Former Japanese Pro Wrestler Kazuyuki Fujita had an easy night, as he defeated MMA newcomer Eldari Kurtanidze. Fujita landed an uppercut that caused the Georgian wrestler to fall face first to the mat. “Iron Head” followed up with a few strikes and kicks causing the ref to stop the fight.
Akihiro Gono redeemed himself with a dull win over Yuki Kondo in their rematch. Kondo was the aggressor throughout the match, moving forward and engaging his opponent. Gono did a good job at fending Kondo off and landing a variety of kicks. Unwilling to over-commit, the fight turned into a tentative chess match with neither fighter landing any significantly clean shots. Known as a slow starter, Gono gained more confidence and momentum as the fight went on. After two rounds, Akihiro Gono earned a split decision over the King of Pancrase and avenged his loss.
Apparently abandoning his DJ Ozma entrance routine, Akihiro Gono and his crew appeared wearing baseball outfits while walking out to music by Jay-Z. Halfway down the aisle, a famous Japanese baseball player joined them. DJ Ozma’s ‘Age Age Every Night’ began playing shortly after and the group performed another classic choreographed dance routine. It’s too bad that the fight wasn’t as entertaining as the intro.
In the opening fight of the evening, Ikuhisa Minowa and Kiyoshi Tamura faced off in a rematch from their first encounter in 2002. The strangely charismatic Minowa entered the ring sporting sunglasses while his opponent wore an ‘I Heart U’ U-File T-Shirt. Tamura engaged with his usual left low and mid kicks while Ikuhisa leaped in with his punches. At one point, Minowa charged in and was countered by Tamura’s knee, stunning the fighter. It seemed as though Minowa may have suffered a rib injury or had the wind completely knocked out of him. “The Punk” went down on the mat and ref stopped the fight after some unanswered kicks from Tamura.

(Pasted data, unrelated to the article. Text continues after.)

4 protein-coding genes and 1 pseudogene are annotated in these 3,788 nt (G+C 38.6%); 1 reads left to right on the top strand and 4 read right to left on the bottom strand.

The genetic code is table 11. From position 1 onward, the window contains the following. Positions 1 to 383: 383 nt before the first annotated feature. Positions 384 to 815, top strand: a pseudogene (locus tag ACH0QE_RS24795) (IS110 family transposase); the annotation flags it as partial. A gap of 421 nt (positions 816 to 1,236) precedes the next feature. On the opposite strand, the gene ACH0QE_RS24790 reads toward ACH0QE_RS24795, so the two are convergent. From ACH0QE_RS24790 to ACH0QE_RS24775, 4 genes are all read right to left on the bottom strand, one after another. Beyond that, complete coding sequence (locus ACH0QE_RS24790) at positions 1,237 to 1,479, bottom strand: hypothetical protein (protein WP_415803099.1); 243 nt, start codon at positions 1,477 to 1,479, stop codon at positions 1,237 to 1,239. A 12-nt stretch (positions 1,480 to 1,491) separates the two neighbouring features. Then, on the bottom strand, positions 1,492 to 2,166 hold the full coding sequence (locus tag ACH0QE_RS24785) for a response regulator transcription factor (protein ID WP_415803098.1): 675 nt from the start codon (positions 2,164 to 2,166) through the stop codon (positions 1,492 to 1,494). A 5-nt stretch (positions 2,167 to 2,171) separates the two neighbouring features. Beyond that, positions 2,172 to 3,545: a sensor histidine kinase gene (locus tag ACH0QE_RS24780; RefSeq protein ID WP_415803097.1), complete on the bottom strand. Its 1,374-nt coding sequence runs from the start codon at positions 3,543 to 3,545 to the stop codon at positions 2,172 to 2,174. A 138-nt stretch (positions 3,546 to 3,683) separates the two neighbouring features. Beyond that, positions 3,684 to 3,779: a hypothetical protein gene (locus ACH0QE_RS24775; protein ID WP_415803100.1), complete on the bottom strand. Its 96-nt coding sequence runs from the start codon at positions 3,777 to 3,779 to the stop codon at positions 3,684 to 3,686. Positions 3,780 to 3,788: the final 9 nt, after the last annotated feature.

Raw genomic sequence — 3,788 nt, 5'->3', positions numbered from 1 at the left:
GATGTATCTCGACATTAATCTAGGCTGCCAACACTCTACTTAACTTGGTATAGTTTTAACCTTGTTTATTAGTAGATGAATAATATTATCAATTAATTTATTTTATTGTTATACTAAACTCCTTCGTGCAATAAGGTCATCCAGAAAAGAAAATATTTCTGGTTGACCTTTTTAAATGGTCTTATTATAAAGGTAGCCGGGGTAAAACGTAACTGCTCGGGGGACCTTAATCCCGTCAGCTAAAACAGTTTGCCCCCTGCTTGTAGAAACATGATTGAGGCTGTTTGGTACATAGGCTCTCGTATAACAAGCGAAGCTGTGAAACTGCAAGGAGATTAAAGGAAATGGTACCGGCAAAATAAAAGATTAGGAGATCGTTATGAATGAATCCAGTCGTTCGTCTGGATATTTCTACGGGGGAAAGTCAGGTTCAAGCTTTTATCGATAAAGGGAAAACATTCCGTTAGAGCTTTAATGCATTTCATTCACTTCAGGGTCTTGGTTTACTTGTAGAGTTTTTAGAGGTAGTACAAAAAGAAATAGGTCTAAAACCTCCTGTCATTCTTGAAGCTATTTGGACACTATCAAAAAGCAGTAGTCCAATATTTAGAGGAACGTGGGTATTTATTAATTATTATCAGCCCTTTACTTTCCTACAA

The opening ceremony was quite the spectacle, as former Pride fighter and current Pride executive Nobuhiko Takada played the piano with a talented female soloist singer. Shortly thereafter, the stage curtains rose to reveal a Pride ‘gospel choir’ while footage covering 2006’s events played in the background. The theme was very positive and the fans seemed to enjoy the performance. Although the show seemed a bit scaled down compared to previous Shockwave events, the level of excitement from the fans remained intact. On a side note, I could gone without seeing Takada in “man-thong.”
Overall, Shockwave was a great event and produced some excellent fights. Takanori Gomi was back to his old self with an impressive stoppage of Mitsuhiro Ishida. Shinya Aoki proved that he could compete against top opposition with a dominant submission victory over the always tough Joachim Hansen, and it would seem that the win will push Aoki into the top ten rankings. This has been a difficult year for Pride, and it’s nice to see the year end on a positive note with an entertaining show.
-Fedor Emelianenko def. Mark Hunt by submission (Kimura) at 8:16 of Round 1
-Antonio Rodrigo Nogueira def. Josh Barnett by unanimous decision
-James Thompson def. Hidehiko Yoshida by TKO (referee stoppage due to strikes) at 7:50 of Round 1
-Takanori Gomi def. Mitsuhiro Ishida by TKO (referee stoppage due to strikes) at 1:14 of Round 1
-Kazuyuki Fujita def. Eldari Kurtanidze by submission due to strikes at 2:09 of Round 1
-Gilbert Melendez def. Tatsuya Kawajiri by unanimous decision
-Mauricio “Shogun” Rua def. Kazuhiro Nakamura by unanimous decision
-Akihiro Gono def. Yuki Kondo by split decision
-Shinya Aoki def. Joachim Hansen by submission (gogoplata) at 2:24 of Round 1
-Kiyoshi Tamura def. Ikuhisa Minowa by TKO (referee stoppage due to strikes) at 1:18 of Round 1